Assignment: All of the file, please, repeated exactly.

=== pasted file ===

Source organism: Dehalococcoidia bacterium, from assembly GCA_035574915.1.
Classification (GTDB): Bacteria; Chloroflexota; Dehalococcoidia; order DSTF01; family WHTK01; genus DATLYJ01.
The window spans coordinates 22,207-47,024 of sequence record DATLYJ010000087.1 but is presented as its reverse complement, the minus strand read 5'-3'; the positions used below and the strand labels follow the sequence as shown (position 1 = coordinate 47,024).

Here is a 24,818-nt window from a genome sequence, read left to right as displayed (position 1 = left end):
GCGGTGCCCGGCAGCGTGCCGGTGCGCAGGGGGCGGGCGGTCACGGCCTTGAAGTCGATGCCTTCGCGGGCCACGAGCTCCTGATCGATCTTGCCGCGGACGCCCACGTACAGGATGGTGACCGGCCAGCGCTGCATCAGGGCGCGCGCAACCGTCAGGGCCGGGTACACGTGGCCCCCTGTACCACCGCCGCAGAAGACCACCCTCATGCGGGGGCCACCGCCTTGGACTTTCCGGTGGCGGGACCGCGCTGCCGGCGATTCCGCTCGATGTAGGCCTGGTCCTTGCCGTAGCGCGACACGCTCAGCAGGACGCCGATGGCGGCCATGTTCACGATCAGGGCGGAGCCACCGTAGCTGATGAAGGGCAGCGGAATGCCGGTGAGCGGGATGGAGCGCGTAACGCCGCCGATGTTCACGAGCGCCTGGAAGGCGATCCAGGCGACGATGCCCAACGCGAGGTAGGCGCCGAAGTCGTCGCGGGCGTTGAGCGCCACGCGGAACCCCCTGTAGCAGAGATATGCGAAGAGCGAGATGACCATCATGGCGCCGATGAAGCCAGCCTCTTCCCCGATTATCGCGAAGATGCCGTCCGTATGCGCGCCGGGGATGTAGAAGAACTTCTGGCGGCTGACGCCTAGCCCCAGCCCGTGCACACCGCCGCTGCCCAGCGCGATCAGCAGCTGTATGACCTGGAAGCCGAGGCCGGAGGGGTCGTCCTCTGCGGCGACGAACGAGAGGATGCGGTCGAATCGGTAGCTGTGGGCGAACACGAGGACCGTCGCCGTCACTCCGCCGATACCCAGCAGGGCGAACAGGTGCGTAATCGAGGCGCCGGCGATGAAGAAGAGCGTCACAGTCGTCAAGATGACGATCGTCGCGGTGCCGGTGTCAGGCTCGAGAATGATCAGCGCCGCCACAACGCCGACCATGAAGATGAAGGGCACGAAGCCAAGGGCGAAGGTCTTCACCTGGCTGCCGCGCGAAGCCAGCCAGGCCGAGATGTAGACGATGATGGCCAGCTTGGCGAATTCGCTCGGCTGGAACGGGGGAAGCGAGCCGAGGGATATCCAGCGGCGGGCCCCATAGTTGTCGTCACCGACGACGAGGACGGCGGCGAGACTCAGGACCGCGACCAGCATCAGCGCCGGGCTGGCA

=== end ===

Source organism: Dehalococcoidia bacterium, from assembly GCA_035574915.1.
Classification (GTDB): Bacteria; Chloroflexota; Dehalococcoidia; order DSTF01; family WHTK01; genus DATLYJ01.
The window spans coordinates 22,207-47,024 of sequence record DATLYJ010000087.1 but is presented as its reverse complement, the minus strand read 5'-3'; the positions used below and the strand labels follow the sequence as shown (position 1 = coordinate 47,024).

Here is a 24,818-nt window from a genome sequence, read left to right as displayed (position 1 = left end):
GCGGTGCCCGGCAGCGTGCCGGTGCGCAGGGGGCGGGCGGTCACGGCCTTGAAGTCGATGCCTTCGCGGGCCACGAGCTCCTGATCGATCTTGCCGCGGACGCCCACGTACAGGATGGTGACCGGCCAGCGCTGCATCAGGGCGCGCGCAACCGTCAGGGCCGGGTACACGTGGCCCCCTGTACCACCGCCGCAGAAGACCACCCTCATGCGGGGGCCACCGCCTTGGACTTTCCGGTGGCGGGACCGCGCTGCCGGCGATTCCGCTCGATGTAGGCCTGGTCCTTGCCGTAGCGCGACACGCTCAGCAGGACGCCGATGGCGGCCATGTTCACGATCAGGGCGGAGCCACCGTAGCTGATGAAGGGCAGCGGAATGCCGGTGAGCGGGATGGAGCGCGTAACGCCGCCGATGTTCACGAGCGCCTGGAAGGCGATCCAGGCGACGATGCCCAACGCGAGGTAGGCGCCGAAGTCGTCGCGGGCGTTGAGCGCCACGCGGAACCCCCTGTAGCAGAGATATGCGAAGAGCGAGATGACCATCATGGCGCCGATGAAGCCAGCCTCTTCCCCGATTATCGCGAAGATGCCGTCCGTATGCGCGCCGGGGATGTAGAAGAACTTCTGGCGGCTGACGCCTAGCCCCAGCCCGTGCACACCGCCGCTGCCCAGCGCGATCAGCAGCTGTATGACCTGGAAGCCGAGGCCGGAGGGGTCGTCCTCTGCGGCGACGAACGAGAGGATGCGGTCGAATCGGTAGCTGTGGGCGAACACGAGGACCGTCGCCGTCACTCCGCCGATACCCAGCAGGGCGAACAGGTGCGTAATCGAGGCGCCGGCGATGAAGAAGAGCGTCACAGTCGTCAAGATGACGATCGTCGCGGTGCCGGTGTCAGGCTCGAGAATGATCAGCGCCGCCACAACGCCGACCATGAAGATGAAGGGCACGAAGCCAAGGGCGAAGGTCTTCACCTGGCTGCCGCGCGAAGCCAGCCAGGCCGAGATGTAGACGATGATGGCCAGCTTGGCGAATTCGCTCGGCTGGAACGGGGGAAGCGAGCCGAGGGATATCCAGCGGCGGGCCCCATAGTTGTCGTCACCGACGACGAGGACGGCGGCGAGACTCAGGACCGCGACCAGCATCAGCGCCGGGCTGGCA